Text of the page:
We think that we live in a celebrity-obsessed age, but, as it turns out, we have nothing on the nineteenth century. Among the nineteenth century’s many stars, Fanny (1809–93) and Adelaide Kemble (1814–79) were the ultimate A-listers. In their long, complicated, and rivalrous lives, they embodied the competition between words and music that forms the governing conceit of Strauss’s Capriccio. Born into England’s foremost theatrical family—some would say that their aunt, the regal Mrs. Siddons, was even more of a luminary than they—Fanny was one of the most acclaimed actresses of her day while Adelaide was a distinguished mezzo-soprano.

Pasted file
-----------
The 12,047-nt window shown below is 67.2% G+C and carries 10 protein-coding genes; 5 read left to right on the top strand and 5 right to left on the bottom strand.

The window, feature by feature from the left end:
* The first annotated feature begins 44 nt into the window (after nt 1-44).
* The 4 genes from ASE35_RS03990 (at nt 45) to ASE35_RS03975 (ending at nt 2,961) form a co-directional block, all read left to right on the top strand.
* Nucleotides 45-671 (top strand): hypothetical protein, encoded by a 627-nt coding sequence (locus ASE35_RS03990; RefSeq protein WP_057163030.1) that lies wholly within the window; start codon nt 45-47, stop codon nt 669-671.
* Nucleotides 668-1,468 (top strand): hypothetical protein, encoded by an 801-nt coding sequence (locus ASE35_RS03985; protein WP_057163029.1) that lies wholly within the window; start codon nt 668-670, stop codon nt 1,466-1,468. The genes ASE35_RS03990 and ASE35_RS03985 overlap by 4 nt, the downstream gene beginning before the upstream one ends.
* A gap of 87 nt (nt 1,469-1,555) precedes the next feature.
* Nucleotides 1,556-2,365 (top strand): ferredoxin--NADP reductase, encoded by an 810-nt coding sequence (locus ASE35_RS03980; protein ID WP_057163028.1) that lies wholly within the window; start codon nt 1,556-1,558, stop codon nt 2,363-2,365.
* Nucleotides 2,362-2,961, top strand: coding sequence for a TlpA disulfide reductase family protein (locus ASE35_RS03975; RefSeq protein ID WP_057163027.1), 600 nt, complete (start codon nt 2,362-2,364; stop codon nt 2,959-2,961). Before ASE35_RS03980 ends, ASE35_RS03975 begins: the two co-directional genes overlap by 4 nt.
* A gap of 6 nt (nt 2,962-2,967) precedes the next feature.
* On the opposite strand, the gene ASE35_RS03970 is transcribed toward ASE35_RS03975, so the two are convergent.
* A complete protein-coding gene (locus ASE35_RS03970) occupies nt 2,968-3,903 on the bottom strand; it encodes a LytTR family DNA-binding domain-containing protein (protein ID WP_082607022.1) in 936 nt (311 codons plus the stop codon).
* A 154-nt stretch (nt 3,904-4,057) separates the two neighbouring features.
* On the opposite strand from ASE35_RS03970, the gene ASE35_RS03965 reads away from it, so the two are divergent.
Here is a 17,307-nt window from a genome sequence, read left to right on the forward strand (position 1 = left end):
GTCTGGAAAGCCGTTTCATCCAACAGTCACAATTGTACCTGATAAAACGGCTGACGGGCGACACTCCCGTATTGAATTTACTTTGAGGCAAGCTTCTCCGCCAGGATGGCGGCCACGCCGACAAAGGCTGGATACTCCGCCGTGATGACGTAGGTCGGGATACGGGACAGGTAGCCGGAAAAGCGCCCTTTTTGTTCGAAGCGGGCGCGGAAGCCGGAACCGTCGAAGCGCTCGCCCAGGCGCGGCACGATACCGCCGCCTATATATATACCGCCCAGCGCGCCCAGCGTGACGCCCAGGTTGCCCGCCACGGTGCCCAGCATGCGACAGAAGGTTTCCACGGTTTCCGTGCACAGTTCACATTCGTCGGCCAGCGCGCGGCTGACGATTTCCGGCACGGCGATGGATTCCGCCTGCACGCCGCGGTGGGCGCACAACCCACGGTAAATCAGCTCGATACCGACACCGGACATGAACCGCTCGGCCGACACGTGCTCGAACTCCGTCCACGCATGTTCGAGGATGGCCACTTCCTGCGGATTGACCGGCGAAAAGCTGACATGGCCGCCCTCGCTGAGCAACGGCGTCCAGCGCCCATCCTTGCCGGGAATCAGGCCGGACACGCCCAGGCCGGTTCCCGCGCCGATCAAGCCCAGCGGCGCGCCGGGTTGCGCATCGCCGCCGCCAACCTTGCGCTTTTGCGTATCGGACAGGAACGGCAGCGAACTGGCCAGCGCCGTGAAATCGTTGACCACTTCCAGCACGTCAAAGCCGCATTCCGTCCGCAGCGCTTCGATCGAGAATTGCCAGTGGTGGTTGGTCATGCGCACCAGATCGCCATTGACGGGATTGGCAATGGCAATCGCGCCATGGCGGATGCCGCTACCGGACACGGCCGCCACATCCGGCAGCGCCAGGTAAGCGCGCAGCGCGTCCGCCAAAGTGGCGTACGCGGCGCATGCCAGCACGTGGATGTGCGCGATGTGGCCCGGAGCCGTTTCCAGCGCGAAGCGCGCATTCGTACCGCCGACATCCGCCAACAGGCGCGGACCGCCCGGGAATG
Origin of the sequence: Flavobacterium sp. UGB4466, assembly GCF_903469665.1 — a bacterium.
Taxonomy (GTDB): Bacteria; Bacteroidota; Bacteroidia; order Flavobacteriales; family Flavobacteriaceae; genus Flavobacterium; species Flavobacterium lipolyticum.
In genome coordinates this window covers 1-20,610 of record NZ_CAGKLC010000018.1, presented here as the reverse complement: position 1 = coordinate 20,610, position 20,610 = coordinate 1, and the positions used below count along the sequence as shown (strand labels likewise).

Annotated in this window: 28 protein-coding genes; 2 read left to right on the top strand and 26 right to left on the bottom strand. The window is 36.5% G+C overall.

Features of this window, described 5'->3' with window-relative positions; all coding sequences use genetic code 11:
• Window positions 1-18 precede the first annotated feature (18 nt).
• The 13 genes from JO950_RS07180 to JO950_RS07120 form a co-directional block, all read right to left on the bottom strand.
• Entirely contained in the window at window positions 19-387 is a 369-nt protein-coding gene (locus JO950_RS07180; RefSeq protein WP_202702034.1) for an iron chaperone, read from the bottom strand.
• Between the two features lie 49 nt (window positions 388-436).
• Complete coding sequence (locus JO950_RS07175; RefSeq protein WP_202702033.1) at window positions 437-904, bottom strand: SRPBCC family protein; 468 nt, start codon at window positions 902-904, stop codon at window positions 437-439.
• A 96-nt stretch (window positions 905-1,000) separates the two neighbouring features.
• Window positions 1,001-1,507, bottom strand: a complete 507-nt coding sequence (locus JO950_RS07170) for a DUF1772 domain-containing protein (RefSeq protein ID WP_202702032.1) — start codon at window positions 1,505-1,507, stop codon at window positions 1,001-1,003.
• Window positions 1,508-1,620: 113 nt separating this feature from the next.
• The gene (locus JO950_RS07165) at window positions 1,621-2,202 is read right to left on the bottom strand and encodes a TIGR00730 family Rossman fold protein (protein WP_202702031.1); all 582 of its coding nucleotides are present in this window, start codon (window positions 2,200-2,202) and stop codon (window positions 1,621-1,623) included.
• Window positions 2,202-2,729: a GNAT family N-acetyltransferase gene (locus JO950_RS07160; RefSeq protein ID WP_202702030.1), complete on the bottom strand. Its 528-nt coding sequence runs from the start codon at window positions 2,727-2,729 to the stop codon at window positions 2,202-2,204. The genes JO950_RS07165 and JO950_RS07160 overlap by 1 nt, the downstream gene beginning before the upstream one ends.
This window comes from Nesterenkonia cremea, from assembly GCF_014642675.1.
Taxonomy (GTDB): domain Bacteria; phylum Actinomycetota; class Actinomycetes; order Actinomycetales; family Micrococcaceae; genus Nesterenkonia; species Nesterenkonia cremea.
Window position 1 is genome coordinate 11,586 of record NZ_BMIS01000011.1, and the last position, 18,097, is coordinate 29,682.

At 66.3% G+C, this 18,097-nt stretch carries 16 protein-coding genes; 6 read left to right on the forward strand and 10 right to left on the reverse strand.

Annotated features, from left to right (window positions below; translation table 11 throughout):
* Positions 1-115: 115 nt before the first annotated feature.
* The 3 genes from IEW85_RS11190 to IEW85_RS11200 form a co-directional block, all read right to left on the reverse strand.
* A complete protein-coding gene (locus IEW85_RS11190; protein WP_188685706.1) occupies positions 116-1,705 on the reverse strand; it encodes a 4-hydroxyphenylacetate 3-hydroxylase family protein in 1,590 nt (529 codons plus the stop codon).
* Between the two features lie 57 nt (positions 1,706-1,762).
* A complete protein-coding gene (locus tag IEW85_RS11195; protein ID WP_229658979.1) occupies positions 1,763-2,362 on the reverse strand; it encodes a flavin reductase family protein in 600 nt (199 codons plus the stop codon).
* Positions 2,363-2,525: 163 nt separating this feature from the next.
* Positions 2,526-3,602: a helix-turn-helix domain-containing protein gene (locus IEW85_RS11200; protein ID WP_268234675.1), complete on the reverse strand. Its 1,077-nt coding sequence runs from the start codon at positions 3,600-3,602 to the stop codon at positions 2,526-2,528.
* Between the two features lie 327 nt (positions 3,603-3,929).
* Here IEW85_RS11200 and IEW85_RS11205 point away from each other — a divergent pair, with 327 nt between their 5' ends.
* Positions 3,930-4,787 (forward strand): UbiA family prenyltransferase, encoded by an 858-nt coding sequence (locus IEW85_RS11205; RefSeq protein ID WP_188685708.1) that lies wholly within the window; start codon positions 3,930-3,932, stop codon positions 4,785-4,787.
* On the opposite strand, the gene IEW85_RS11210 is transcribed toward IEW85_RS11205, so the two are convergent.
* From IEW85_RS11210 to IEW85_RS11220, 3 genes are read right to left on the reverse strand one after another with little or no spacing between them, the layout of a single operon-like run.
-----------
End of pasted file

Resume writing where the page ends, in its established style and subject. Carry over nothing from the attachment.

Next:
Both sisters extended their renown well beyond the confines of England: Fanny was as much a phenomenon in the United States as in her native country; Adelaide performed regularly on the continent. Yet both their...

 
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